File image: IOL.

CAPE TOWN - Eskom has dismissed news reports that a World Bank loan may allegedly be recalled. 

This comes after reports disperse over the weekend that the power utility may lose a loan from the World Bank. 

The allegations come after the state-owned enterprise was on Friday downgraded from B1 to Ba3 by ratings agency, Moody’s. 

The embattled power utility faces further downgrades if it cannot service a number of loans. 

One of these loans is a payment to the African Development Bank, due at the end of this month. 

According to Eskom’s latest financial statement, Eskom owes the African Development Bank an estimated R2.2 billion. 

Whether the power utility will make a payment by the end of the month remains a concern. 

Yet, Eskom’s national spokesperson, Khulu Phasiwe implies that the utility will make a payment. 

“The bankers have been given assurance via Eskom that we still are committed to making the payments’, said Phasiwe. 

Phasiwe also denied that certain loans have been recalled. 

"People are talking about the World Bank and the loans and possibly recalling them. None of the bankers have sent us letters wanting to recall anything."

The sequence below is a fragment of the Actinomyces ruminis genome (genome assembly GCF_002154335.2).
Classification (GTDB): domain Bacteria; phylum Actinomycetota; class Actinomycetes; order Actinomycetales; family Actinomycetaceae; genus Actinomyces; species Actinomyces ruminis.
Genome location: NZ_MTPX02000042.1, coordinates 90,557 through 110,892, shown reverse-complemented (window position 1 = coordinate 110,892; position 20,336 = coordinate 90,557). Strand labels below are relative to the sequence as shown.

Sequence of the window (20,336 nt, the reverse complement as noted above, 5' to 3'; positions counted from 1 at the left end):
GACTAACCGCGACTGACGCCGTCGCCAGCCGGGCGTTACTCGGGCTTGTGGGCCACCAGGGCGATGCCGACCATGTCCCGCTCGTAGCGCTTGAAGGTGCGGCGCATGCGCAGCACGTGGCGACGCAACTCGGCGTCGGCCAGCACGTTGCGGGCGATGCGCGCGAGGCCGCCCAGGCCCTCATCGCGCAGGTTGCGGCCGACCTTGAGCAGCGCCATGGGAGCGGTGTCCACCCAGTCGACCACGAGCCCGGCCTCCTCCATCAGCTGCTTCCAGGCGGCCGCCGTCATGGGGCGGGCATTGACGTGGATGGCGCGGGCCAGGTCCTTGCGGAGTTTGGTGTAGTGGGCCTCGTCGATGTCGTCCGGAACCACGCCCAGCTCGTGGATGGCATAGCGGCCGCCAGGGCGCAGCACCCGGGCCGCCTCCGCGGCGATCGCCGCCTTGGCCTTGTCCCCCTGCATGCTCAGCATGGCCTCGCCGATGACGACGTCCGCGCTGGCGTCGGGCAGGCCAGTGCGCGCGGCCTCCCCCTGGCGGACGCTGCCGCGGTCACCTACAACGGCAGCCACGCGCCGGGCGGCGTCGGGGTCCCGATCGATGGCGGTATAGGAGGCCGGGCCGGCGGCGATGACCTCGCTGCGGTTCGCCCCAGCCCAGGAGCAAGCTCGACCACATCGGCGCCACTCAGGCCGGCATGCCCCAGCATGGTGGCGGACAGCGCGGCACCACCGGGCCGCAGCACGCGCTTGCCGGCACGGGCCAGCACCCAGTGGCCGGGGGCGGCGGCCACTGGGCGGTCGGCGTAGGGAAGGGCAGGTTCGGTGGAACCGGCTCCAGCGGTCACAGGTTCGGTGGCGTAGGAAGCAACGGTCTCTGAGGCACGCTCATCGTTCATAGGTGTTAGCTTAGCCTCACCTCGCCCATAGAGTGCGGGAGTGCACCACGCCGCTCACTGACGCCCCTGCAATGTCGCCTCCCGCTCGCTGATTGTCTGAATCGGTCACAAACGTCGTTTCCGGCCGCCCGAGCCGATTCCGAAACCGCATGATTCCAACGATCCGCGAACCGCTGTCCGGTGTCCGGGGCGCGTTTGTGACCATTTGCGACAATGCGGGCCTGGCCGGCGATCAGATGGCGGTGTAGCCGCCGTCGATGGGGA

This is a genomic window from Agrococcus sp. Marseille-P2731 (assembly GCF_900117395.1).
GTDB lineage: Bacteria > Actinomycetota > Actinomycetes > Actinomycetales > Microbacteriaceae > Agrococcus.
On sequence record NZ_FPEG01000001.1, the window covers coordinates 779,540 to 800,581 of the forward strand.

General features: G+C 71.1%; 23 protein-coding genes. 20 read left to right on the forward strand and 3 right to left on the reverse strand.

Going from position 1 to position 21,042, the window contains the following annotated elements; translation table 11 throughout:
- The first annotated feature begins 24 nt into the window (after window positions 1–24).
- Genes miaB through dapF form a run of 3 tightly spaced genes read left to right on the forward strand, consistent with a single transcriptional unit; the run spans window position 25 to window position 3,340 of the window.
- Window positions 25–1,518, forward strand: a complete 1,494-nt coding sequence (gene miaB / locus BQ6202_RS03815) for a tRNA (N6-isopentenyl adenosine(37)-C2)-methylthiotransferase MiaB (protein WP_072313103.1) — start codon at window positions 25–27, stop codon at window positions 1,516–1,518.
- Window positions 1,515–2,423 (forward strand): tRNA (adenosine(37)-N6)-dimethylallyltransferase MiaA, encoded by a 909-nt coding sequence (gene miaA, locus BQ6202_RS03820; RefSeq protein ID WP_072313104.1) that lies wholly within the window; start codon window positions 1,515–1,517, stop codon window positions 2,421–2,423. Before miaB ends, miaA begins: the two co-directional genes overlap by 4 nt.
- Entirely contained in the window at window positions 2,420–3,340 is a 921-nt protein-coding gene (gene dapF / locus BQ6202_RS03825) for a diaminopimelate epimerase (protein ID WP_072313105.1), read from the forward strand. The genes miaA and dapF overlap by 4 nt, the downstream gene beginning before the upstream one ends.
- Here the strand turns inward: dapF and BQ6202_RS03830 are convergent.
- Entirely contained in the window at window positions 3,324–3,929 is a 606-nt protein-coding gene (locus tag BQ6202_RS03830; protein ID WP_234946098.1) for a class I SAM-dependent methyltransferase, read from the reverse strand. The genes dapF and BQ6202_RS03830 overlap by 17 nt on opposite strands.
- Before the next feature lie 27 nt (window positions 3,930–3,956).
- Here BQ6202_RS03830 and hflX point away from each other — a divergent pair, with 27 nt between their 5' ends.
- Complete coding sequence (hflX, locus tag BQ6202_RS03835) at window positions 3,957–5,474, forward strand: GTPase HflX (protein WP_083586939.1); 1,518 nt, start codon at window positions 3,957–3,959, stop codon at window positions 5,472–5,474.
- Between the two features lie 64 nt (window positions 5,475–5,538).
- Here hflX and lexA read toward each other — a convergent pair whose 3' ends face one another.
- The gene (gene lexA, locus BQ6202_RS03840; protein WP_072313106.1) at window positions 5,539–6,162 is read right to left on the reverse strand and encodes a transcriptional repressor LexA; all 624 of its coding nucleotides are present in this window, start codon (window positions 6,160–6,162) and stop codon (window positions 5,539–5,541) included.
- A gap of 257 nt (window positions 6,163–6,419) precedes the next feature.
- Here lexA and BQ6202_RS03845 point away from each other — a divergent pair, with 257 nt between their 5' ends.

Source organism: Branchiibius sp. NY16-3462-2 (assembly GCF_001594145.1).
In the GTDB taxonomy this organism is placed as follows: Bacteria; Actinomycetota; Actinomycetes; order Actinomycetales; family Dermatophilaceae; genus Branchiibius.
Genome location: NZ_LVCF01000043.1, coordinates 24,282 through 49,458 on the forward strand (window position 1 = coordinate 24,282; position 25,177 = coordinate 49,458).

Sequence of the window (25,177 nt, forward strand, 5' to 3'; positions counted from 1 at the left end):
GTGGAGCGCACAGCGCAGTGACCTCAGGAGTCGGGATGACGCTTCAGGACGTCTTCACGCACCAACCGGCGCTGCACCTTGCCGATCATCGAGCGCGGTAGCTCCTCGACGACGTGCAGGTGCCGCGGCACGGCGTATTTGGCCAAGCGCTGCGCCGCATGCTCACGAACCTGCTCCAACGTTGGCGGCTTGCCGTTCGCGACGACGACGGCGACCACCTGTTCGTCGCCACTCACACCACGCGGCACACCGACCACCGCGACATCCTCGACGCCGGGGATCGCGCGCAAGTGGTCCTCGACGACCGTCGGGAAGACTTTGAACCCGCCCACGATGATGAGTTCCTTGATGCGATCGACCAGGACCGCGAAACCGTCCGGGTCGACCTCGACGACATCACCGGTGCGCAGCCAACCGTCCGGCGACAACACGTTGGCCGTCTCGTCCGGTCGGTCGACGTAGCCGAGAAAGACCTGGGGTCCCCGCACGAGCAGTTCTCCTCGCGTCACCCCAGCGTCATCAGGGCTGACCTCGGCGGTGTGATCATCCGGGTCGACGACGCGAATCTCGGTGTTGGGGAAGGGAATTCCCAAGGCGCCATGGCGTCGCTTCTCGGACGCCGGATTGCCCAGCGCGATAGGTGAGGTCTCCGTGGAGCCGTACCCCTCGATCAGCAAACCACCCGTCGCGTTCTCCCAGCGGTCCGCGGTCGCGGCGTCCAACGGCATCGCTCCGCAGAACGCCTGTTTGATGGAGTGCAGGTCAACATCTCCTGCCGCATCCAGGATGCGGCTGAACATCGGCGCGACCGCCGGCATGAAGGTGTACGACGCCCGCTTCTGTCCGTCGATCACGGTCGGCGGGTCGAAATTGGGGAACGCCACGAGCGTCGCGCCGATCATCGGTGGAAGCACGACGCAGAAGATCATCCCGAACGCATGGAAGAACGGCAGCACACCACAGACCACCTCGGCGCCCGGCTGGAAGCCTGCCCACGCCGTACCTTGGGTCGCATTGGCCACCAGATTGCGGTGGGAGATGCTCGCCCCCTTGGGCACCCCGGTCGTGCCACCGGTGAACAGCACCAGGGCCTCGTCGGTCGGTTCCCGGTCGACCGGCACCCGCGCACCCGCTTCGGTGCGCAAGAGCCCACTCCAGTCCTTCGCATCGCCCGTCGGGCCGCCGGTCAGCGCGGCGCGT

READ ALSO: A whirlwind first week for new Eskom board

Meanwhile, reports suggest that the newly appointed Eskom board are set to face a whirlwind first week. 

The new board, appointed last week is under the leadership of businessman Jabu Mabuza. 

However, the power utility is reportedly imploding and is arguably the biggest risk to the South African economy. 

Racing against time, the utility is expected to release an interim report for the six months ended September 30 last year.

The JSE has already threatened to suspend the listing of Eskom bonds if the utility did not meet the January 31 deadline. 

The troubled state power utility, is due to release its delayed 2017 interim results on Tuesday.

Eskom must borrow about R60 billion a year in the next four years in order to complete its new build programme. Public Enterprises Minister Lynne Brown and Mabuza met on Wednesday this week to discuss the utility’s immediate priorities. The priorities are not difficult to figure out, though.

ALSO READ: Moody's downgrades embattled Eskom

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